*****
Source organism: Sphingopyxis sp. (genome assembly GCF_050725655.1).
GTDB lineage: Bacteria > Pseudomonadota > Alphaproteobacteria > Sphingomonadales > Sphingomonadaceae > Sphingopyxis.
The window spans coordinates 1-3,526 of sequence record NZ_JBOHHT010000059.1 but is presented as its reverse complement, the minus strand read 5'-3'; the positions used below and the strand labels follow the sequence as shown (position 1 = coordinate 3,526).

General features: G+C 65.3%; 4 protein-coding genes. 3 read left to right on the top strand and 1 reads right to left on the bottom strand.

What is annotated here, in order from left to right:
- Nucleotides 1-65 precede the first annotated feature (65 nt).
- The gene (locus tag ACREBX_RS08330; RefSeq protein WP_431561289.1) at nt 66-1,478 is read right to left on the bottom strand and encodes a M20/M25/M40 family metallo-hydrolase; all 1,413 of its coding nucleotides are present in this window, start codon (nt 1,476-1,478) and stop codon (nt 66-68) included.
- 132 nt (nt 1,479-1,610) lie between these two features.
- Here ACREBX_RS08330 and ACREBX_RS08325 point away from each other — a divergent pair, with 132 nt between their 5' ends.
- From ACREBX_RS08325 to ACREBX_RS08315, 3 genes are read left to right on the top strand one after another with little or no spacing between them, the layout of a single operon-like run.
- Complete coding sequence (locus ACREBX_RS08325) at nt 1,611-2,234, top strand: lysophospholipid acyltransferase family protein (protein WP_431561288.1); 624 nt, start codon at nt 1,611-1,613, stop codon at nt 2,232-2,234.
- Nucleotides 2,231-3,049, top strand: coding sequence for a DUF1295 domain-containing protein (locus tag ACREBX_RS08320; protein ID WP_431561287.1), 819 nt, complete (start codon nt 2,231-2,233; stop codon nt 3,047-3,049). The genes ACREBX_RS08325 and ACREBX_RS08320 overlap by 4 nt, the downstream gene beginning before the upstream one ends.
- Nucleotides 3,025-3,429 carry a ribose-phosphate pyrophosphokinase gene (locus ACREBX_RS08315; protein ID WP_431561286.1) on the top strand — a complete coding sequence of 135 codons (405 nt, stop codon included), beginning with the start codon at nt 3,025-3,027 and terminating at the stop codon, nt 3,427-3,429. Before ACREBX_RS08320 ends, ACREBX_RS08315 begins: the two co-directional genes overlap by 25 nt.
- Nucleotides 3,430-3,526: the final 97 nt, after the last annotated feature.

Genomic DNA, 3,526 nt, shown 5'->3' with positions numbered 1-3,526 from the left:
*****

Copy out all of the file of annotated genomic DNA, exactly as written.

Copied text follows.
Source organism: Sphingopyxis sp. (genome assembly GCF_050725655.1).
GTDB lineage: Bacteria > Pseudomonadota > Alphaproteobacteria > Sphingomonadales > Sphingomonadaceae > Sphingopyxis.
The window spans coordinates 1-3,526 of sequence record NZ_JBOHHT010000059.1 but is presented as its reverse complement, the minus strand read 5'-3'; the positions used below and the strand labels follow the sequence as shown (position 1 = coordinate 3,526).

General features: G+C 65.3%; 4 protein-coding genes. 3 read left to right on the top strand and 1 reads right to left on the bottom strand.

What is annotated here, in order from left to right:
- Nucleotides 1-65 precede the first annotated feature (65 nt).
- The gene (locus tag ACREBX_RS08330; RefSeq protein WP_431561289.1) at nt 66-1,478 is read right to left on the bottom strand and encodes a M20/M25/M40 family metallo-hydrolase; all 1,413 of its coding nucleotides are present in this window, start codon (nt 1,476-1,478) and stop codon (nt 66-68) included.
- 132 nt (nt 1,479-1,610) lie between these two features.
- Here ACREBX_RS08330 and ACREBX_RS08325 point away from each other — a divergent pair, with 132 nt between their 5' ends.
- From ACREBX_RS08325 to ACREBX_RS08315, 3 genes are read left to right on the top strand one after another with little or no spacing between them, the layout of a single operon-like run.
- Complete coding sequence (locus ACREBX_RS08325) at nt 1,611-2,234, top strand: lysophospholipid acyltransferase family protein (protein WP_431561288.1); 624 nt, start codon at nt 1,611-1,613, stop codon at nt 2,232-2,234.
- Nucleotides 2,231-3,049, top strand: coding sequence for a DUF1295 domain-containing protein (locus tag ACREBX_RS08320; protein ID WP_431561287.1), 819 nt, complete (start codon nt 2,231-2,233; stop codon nt 3,047-3,049). The genes ACREBX_RS08325 and ACREBX_RS08320 overlap by 4 nt, the downstream gene beginning before the upstream one ends.
- Nucleotides 3,025-3,429 carry a ribose-phosphate pyrophosphokinase gene (locus ACREBX_RS08315; protein ID WP_431561286.1) on the top strand — a complete coding sequence of 135 codons (405 nt, stop codon included), beginning with the start codon at nt 3,025-3,027 and terminating at the stop codon, nt 3,427-3,429. Before ACREBX_RS08320 ends, ACREBX_RS08315 begins: the two co-directional genes overlap by 25 nt.
- Nucleotides 3,430-3,526: the final 97 nt, after the last annotated feature.

Genomic DNA, 3,526 nt, shown 5'->3' with positions numbered 1-3,526 from the left: